The extra ‘power peak’ early in stance during the leaps observed here, could easily be replicated by wild animals moving on compliant branches. A notable limitation of our setup was that the gibbons did not have sufficient distance to ‘run up’ to the leap. Wild animals can run along the stiffer regions of branches for several metres before take-off, adding substantial mechanical energy to the centre of mass, while minimising branch deflection.
A further probable method by which arboreal animals minimise branch deflection is by sacrificing potential energy during the leap. Our setup was built to study horizontal leaps without loss of height, but field studies of wild gibbons (Fleagle, 1976; Gittins, 1983) and observations of free ranging captive gibbons (A.J.C., personal observation, at Planckendael Wild Animal Park, Belgium, Chester Zoo, UK and Twycross Zoo, UK) indicate that gibbons often simply run off the end of branches or “...(launch themselves) by pulling with the arms.” (Gittins, 1983) and “...leaps are always from a higher to a lower level... Although leaps may extend over, 20 m vertically, they rarely cover as far as 10 m horizontally” (Fleagle, 1976). These leaps probably have comparatively low vertical acceleration (Crompton et al., 1993) and hence, branch displacement, yet still reach the lower positioned landing target. This hypothesis is supported by field data suggesting that in gibbons, leaping is mainly used to rapidly cross gaps in the forest canopy, whereas height gains are achieved by climbing (Gittins, 1983).
Our data indicate that the gibbons in this study neutralised substrate deflection rather than utilising its energy-storage capability. The gibbons employed different techniques to minimise substrate deflection depending on leap type and approach speed. Orthograde leaps used a wider hip joint excursion to compensate for the deflection of the pole and increased the effective leg length over which force could be exerted. The increased hip joint motion also reduced the effective distance of the leap, allowing a longer stance time and slower take-off velocity to be used. More rapid pronograde leaps produced power earlier in stance than orthograde leaps from the compliant pole, when the pole is effectively stiffer, minimising deflection and potential energy loss. The gibbons also avoided more powerful orthograde two-footed and orthograde squat leaps, perhaps to minimise pole deflection. Future work investigating maximal leap biomechanics and a wide range of pole stiffnesses would increase our understanding of leap biomechanics and the role of substrate compliance in an arboreal environment.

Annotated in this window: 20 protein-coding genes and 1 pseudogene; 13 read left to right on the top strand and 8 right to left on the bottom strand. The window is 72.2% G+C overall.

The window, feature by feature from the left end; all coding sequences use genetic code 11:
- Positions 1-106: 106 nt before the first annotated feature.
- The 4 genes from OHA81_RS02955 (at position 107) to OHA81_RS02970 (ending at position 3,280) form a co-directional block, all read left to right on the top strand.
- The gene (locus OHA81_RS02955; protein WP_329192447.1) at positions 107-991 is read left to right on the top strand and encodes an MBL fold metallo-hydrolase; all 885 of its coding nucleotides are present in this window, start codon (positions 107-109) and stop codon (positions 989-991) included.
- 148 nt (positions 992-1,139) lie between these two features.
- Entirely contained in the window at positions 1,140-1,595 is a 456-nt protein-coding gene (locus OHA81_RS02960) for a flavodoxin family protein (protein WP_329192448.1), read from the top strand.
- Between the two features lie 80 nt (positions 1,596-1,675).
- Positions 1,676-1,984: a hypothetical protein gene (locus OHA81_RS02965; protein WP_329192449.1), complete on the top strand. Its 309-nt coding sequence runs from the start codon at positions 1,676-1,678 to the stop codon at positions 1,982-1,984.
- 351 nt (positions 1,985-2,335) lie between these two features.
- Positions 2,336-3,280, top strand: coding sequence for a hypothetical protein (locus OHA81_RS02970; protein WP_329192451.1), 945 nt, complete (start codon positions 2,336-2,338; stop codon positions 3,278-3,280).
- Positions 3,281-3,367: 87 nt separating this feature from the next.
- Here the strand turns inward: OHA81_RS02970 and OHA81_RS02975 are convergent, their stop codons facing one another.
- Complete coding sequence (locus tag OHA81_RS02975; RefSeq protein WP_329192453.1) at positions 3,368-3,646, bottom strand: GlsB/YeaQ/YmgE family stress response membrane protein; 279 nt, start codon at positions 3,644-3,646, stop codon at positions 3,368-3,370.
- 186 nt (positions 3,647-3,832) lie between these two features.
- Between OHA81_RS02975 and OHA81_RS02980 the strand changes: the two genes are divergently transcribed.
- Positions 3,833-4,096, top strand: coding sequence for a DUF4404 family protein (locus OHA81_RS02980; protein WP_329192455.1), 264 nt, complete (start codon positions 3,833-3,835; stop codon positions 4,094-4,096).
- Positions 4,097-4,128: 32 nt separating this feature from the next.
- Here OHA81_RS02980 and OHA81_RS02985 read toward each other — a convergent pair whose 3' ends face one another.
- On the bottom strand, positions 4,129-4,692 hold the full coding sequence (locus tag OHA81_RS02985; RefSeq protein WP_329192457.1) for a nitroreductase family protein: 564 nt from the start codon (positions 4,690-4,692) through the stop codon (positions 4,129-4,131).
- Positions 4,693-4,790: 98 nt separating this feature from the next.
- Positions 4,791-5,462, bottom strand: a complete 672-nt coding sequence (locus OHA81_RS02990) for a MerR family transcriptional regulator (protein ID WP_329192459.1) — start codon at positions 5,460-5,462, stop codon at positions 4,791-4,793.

We would like to thank the staff of the Wild Animal Park, Planckendael (Belgium) for their help, patience and cooperation, without which this study could not have taken place. We are also grateful to the two anonymous reviewers for their helpful comments on the original manuscript.
LIST OF ABBREVIATIONS
craniocaudal position of the centre of pressure
kinetic energy of the centre of mass
mechanical energy of the centre of mass
potential energy of the centre of mass
gravitational acceleration (–9.81 m s–2)
vertical height of the centre of mass
instantaneous pole stiffness
distance between the spring and the pivot point
vertical displacement of the spring
distance between the pole tip and the pivot (pole length)
displacement at the pole tip
forceplate specific constant, 0.478
A.J.C. is funded by a University of Liverpool PhD demonstratorship. Travel to Wild Animal Park Planckendael was funded by the Royal Society, UK.